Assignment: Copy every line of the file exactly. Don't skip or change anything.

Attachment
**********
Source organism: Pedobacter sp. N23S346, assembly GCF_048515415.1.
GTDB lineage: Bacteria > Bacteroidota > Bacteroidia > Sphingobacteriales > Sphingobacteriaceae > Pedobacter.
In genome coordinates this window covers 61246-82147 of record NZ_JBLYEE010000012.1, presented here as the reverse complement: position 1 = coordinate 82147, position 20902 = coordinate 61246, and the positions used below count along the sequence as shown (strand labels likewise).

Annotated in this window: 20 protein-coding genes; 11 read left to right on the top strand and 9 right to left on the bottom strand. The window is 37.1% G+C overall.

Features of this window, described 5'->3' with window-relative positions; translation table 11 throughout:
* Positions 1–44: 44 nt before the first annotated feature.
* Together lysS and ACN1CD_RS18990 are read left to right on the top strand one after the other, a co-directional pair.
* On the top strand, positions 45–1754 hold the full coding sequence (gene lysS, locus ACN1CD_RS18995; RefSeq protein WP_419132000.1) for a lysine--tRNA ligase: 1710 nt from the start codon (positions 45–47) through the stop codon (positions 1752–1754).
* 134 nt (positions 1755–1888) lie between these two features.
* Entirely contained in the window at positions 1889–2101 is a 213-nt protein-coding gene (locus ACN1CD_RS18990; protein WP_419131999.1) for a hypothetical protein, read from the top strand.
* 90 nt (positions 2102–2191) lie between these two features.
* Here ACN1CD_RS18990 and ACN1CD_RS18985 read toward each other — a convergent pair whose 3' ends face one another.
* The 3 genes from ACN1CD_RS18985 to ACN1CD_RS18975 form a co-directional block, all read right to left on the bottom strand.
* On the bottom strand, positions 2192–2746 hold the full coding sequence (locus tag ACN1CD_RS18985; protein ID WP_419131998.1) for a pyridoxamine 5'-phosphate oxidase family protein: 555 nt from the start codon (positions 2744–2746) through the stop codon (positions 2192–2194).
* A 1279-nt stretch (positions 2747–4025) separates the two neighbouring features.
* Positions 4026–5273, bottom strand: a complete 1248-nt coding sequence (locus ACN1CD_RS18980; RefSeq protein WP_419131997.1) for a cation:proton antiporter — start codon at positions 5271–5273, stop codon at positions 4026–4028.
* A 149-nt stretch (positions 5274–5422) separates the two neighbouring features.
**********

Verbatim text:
Source organism: Pedobacter sp. N23S346, assembly GCF_048515415.1.
GTDB lineage: Bacteria > Bacteroidota > Bacteroidia > Sphingobacteriales > Sphingobacteriaceae > Pedobacter.
In genome coordinates this window covers 61246-82147 of record NZ_JBLYEE010000012.1, presented here as the reverse complement: position 1 = coordinate 82147, position 20902 = coordinate 61246, and the positions used below count along the sequence as shown (strand labels likewise).

Annotated in this window: 20 protein-coding genes; 11 read left to right on the top strand and 9 right to left on the bottom strand. The window is 37.1% G+C overall.

Features of this window, described 5'->3' with window-relative positions; translation table 11 throughout:
* Positions 1–44: 44 nt before the first annotated feature.
* Together lysS and ACN1CD_RS18990 are read left to right on the top strand one after the other, a co-directional pair.
* On the top strand, positions 45–1754 hold the full coding sequence (gene lysS, locus ACN1CD_RS18995; RefSeq protein WP_419132000.1) for a lysine--tRNA ligase: 1710 nt from the start codon (positions 45–47) through the stop codon (positions 1752–1754).
* 134 nt (positions 1755–1888) lie between these two features.
* Entirely contained in the window at positions 1889–2101 is a 213-nt protein-coding gene (locus ACN1CD_RS18990; protein WP_419131999.1) for a hypothetical protein, read from the top strand.
* 90 nt (positions 2102–2191) lie between these two features.
* Here ACN1CD_RS18990 and ACN1CD_RS18985 read toward each other — a convergent pair whose 3' ends face one another.
* The 3 genes from ACN1CD_RS18985 to ACN1CD_RS18975 form a co-directional block, all read right to left on the bottom strand.
* On the bottom strand, positions 2192–2746 hold the full coding sequence (locus tag ACN1CD_RS18985; protein ID WP_419131998.1) for a pyridoxamine 5'-phosphate oxidase family protein: 555 nt from the start codon (positions 2744–2746) through the stop codon (positions 2192–2194).
* A 1279-nt stretch (positions 2747–4025) separates the two neighbouring features.
* Positions 4026–5273, bottom strand: a complete 1248-nt coding sequence (locus ACN1CD_RS18980; RefSeq protein WP_419131997.1) for a cation:proton antiporter — start codon at positions 5271–5273, stop codon at positions 4026–4028.
* A 149-nt stretch (positions 5274–5422) separates the two neighbouring features.